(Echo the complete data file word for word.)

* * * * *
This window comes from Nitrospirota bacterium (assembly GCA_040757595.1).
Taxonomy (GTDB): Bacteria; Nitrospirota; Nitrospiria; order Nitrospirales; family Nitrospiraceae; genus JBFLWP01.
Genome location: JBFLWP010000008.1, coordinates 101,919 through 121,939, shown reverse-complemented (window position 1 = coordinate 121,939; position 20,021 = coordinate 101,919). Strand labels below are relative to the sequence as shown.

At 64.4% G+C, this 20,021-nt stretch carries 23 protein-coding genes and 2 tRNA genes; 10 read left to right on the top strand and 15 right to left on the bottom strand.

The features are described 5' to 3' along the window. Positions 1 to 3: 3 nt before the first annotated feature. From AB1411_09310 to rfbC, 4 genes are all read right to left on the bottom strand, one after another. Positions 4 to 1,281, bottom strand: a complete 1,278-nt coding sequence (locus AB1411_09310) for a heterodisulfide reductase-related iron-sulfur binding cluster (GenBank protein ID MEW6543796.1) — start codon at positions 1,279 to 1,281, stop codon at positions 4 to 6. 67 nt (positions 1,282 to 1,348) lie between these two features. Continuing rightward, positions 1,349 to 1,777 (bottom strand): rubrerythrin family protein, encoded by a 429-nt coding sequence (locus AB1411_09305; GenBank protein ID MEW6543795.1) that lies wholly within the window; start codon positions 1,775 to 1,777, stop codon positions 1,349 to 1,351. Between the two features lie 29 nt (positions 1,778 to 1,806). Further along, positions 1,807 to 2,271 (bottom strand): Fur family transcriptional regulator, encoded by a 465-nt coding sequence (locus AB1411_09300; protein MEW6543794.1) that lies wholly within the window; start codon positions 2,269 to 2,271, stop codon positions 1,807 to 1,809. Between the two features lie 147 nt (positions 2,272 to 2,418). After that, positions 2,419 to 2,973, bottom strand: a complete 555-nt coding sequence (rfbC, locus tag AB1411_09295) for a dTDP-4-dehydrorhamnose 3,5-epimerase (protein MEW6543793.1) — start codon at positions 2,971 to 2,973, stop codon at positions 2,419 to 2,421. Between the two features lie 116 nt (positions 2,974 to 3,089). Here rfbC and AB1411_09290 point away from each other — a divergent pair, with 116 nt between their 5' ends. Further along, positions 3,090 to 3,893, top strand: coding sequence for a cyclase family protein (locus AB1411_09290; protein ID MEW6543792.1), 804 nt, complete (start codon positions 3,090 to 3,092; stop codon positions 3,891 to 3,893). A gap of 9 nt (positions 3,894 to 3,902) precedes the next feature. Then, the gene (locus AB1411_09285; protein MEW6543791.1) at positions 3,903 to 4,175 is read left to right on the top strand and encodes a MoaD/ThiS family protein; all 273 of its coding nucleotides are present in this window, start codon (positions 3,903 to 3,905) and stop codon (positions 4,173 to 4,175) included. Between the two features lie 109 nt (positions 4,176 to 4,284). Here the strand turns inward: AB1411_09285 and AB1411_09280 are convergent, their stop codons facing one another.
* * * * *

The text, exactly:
This window comes from Nitrospirota bacterium (assembly GCA_040757595.1).
Taxonomy (GTDB): Bacteria; Nitrospirota; Nitrospiria; order Nitrospirales; family Nitrospiraceae; genus JBFLWP01.
Genome location: JBFLWP010000008.1, coordinates 101,919 through 121,939, shown reverse-complemented (window position 1 = coordinate 121,939; position 20,021 = coordinate 101,919). Strand labels below are relative to the sequence as shown.

At 64.4% G+C, this 20,021-nt stretch carries 23 protein-coding genes and 2 tRNA genes; 10 read left to right on the top strand and 15 right to left on the bottom strand.

The features are described 5' to 3' along the window. Positions 1 to 3: 3 nt before the first annotated feature. From AB1411_09310 to rfbC, 4 genes are all read right to left on the bottom strand, one after another. Positions 4 to 1,281, bottom strand: a complete 1,278-nt coding sequence (locus AB1411_09310) for a heterodisulfide reductase-related iron-sulfur binding cluster (GenBank protein ID MEW6543796.1) — start codon at positions 1,279 to 1,281, stop codon at positions 4 to 6. 67 nt (positions 1,282 to 1,348) lie between these two features. Continuing rightward, positions 1,349 to 1,777 (bottom strand): rubrerythrin family protein, encoded by a 429-nt coding sequence (locus AB1411_09305; GenBank protein ID MEW6543795.1) that lies wholly within the window; start codon positions 1,775 to 1,777, stop codon positions 1,349 to 1,351. Between the two features lie 29 nt (positions 1,778 to 1,806). Further along, positions 1,807 to 2,271 (bottom strand): Fur family transcriptional regulator, encoded by a 465-nt coding sequence (locus AB1411_09300; protein MEW6543794.1) that lies wholly within the window; start codon positions 2,269 to 2,271, stop codon positions 1,807 to 1,809. Between the two features lie 147 nt (positions 2,272 to 2,418). After that, positions 2,419 to 2,973, bottom strand: a complete 555-nt coding sequence (rfbC, locus tag AB1411_09295) for a dTDP-4-dehydrorhamnose 3,5-epimerase (protein MEW6543793.1) — start codon at positions 2,971 to 2,973, stop codon at positions 2,419 to 2,421. Between the two features lie 116 nt (positions 2,974 to 3,089). Here rfbC and AB1411_09290 point away from each other — a divergent pair, with 116 nt between their 5' ends. Further along, positions 3,090 to 3,893, top strand: coding sequence for a cyclase family protein (locus AB1411_09290; protein ID MEW6543792.1), 804 nt, complete (start codon positions 3,090 to 3,092; stop codon positions 3,891 to 3,893). A gap of 9 nt (positions 3,894 to 3,902) precedes the next feature. Then, the gene (locus AB1411_09285; protein MEW6543791.1) at positions 3,903 to 4,175 is read left to right on the top strand and encodes a MoaD/ThiS family protein; all 273 of its coding nucleotides are present in this window, start codon (positions 3,903 to 3,905) and stop codon (positions 4,173 to 4,175) included. Between the two features lie 109 nt (positions 4,176 to 4,284). Here the strand turns inward: AB1411_09285 and AB1411_09280 are convergent, their stop codons facing one another.